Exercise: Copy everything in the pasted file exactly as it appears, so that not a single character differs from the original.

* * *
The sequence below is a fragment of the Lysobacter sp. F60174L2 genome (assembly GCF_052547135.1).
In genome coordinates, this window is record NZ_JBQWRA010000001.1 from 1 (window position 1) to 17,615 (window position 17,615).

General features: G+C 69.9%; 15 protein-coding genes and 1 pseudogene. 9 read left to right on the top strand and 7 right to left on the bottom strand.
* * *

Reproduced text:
The sequence below is a fragment of the Lysobacter sp. F60174L2 genome (assembly GCF_052547135.1).
In genome coordinates, this window is record NZ_JBQWRA010000001.1 from 1 (window position 1) to 17,615 (window position 17,615).

General features: G+C 69.9%; 15 protein-coding genes and 1 pseudogene. 9 read left to right on the top strand and 7 right to left on the bottom strand.